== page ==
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Cambridge History of American Literature: volume 2 (ed. Trent, William Peterfield, 1862-1939., Erskine, John, 1879-1951., Sherman, Stuart Pratt, 1881-1926., Van Doren, Carl, 1885-1950.) 10 0 Browse Search
Cambridge History of American Literature: volume 3 (ed. Trent, William Peterfield, 1862-1939., Erskine, John, 1879-1951., Sherman, Stuart Pratt, 1881-1926., Van Doren, Carl, 1885-1950.) 8 0 Browse Search
Cambridge History of American Literature: volume 1, Colonial and Revolutionary Literature: Early National Literature: Part I (ed. Trent, William Peterfield, 1862-1939., Erskine, John, 1879-1951., Sherman, Stuart Pratt, 1881-1926., Van Doren, Carl, 1885-1950.) 6 0 Browse Search
Thomas Wentworth Higginson, The new world and the new book 6 0 Browse Search
Thomas Wentworth Higginson, Henry Walcott Boynton, Reader's History of American Literature 4 0 Browse Search
Thomas Wentworth Higginson, Letters and Journals of Thomas Wentworth Higginson 4 0 Browse Search
Benjamnin F. Butler, Butler's Book: Autobiography and Personal Reminiscences of Major-General Benjamin Butler 4 0 Browse Search
Harper's Encyclopedia of United States History (ed. Benson Lossing) 4 0 Browse Search
Raphael Semmes, Memoirs of Service Afloat During the War Between the States 4 0 Browse Search
Thomas Wentworth Higginson, Book and heart: essays on literature and life 4 0 Browse Search
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Browsing named entities in Thomas Wentworth Higginson, Book and heart: essays on literature and life. You can also browse the collection for Robinson Crusoe or search for Robinson Crusoe in all documents.

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Thomas Wentworth Higginson, Book and heart: essays on literature and life, Chapter 16: Anglomania and Anglophobia (search)
omestic architecture, the furniture, the internal decorations of houses, are almost all brought from the continent of Europe, not from England; while we go mainly to France for pictures and to Germany for science, very much as if England did not exist. In all this there is properly no element of liking or disliking, but merely the natural impulse of a newer nation to go where there are the best models, and to get the most valuable things. It is an instinct as natural as that which led Robinson Crusoe to visit and revisit the wrecked vessel: he was not paying a compliment to the vessel; he simply desired the things on board. But it is a curious fact that men's likings are usually simpler and less perplexing than their dislikings; and this is true of our national instincts. It is plain enough why we should like or imitate England; but whence comes this vague and widely spread dislike of her? Why is it that our naval officers tell us that they fraternize more cordially in foreign p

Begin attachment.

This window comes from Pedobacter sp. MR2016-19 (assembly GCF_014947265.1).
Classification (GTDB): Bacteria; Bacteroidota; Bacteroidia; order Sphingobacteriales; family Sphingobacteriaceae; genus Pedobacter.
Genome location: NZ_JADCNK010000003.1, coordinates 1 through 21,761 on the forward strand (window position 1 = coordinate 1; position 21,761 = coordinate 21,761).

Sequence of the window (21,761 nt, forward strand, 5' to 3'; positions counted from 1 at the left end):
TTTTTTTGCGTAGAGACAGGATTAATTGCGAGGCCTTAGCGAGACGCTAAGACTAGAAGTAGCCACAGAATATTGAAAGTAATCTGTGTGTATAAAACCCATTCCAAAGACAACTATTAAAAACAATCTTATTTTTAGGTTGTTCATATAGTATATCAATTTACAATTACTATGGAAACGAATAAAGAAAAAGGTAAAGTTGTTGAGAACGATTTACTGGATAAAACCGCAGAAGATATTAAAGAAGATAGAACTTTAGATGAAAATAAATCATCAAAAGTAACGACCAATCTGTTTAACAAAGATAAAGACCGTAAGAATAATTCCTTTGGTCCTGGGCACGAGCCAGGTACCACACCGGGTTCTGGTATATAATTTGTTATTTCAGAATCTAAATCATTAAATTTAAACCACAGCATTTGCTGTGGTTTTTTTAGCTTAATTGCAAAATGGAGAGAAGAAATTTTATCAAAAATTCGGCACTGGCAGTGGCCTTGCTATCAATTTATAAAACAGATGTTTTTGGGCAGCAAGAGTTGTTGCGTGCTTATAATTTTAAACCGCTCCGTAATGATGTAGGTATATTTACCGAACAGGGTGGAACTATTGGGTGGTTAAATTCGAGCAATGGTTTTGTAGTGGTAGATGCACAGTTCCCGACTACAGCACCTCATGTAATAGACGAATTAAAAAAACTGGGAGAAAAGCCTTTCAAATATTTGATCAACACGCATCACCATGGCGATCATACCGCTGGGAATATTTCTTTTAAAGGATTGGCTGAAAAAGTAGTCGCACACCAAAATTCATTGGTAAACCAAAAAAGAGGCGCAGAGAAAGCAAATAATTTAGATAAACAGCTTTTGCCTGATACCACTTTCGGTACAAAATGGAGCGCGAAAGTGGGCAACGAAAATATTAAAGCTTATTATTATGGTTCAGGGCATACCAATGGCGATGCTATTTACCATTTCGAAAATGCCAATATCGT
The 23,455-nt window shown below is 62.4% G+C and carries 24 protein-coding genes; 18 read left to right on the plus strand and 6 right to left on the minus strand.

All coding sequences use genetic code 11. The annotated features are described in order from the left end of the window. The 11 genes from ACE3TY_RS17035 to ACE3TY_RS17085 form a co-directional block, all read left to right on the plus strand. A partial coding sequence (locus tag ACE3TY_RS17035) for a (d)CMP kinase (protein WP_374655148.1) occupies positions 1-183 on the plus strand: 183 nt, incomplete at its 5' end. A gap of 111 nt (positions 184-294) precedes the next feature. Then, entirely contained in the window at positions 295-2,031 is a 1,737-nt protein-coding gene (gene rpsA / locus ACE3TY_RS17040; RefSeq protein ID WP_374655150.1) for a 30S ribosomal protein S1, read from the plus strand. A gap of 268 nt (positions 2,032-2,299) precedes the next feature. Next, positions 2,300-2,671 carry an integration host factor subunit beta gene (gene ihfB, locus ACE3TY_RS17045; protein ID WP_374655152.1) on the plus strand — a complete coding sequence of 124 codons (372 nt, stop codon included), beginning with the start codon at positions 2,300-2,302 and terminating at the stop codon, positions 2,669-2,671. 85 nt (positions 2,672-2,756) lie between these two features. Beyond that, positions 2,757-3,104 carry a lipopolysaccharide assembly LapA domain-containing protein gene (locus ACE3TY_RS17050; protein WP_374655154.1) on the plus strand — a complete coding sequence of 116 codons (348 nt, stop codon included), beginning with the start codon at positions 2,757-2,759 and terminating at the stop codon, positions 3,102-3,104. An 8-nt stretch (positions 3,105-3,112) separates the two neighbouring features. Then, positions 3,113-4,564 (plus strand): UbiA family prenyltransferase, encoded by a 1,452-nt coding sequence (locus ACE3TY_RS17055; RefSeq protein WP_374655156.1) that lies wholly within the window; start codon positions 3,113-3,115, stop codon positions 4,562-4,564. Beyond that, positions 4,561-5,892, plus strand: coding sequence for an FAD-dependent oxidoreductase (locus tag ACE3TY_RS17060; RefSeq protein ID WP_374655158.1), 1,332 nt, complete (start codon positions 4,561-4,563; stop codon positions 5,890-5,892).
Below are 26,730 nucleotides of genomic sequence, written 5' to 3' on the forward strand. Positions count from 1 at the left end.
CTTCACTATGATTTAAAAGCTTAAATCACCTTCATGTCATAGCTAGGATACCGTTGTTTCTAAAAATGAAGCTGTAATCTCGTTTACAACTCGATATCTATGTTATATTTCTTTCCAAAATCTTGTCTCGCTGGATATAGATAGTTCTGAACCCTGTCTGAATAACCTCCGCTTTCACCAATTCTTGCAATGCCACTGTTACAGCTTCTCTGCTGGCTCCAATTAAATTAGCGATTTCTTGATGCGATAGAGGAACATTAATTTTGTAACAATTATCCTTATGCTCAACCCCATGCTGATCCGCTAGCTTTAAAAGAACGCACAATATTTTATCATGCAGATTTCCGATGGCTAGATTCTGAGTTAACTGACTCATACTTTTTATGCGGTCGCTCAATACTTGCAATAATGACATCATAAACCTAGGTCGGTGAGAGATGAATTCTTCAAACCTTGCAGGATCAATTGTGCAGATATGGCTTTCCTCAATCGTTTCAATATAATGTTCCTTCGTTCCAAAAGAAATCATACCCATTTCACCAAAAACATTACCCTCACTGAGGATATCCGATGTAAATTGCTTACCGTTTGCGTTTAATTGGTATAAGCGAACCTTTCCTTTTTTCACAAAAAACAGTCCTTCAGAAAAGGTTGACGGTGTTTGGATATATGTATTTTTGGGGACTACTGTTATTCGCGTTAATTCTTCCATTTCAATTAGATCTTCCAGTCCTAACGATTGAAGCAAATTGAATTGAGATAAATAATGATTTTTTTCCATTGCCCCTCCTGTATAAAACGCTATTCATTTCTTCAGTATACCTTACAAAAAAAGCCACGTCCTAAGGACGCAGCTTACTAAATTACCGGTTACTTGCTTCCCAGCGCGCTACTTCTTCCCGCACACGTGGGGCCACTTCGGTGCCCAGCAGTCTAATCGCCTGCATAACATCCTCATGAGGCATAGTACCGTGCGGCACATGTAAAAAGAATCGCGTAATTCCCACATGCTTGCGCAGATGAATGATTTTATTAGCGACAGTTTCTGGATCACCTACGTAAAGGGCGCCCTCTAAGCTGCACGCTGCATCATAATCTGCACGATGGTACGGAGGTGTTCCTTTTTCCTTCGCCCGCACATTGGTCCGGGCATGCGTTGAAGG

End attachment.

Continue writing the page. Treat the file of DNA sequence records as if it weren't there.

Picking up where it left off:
Thomas Wentworth Higginson, Book and heart: essays on literature and life, Chapter 30: our criticism of foreign visitors (search)
is in reality the southeastern point of Massachusetts. If we ourselves are thus easily perplexed by questions in our own national geography, can we reasonably expect a visitor from the Thames or the Tweed to know more? The things which add interest to special localities are either their ancestral associations or their connection with great names or their works of art, including buildings. Of the last we have as yet but few to show; in that respect we still go to Europe, if only as Robinson Crusoe went to his wreck, to bring away what we can find. Even the World's Fair at Chicago did not, as was expected, draw shoals of foreigners to visit it. Then, of course, the ancestral ties run all in the other direction; no European crosses the Atlantic to visit the tomb of his great-grandfather. But not only do we go to Europe for that pious aim: the fifty-six thousand Christian Endeavorers who lately visited Boston spent a large part of their time in the old cemeteries; they might be s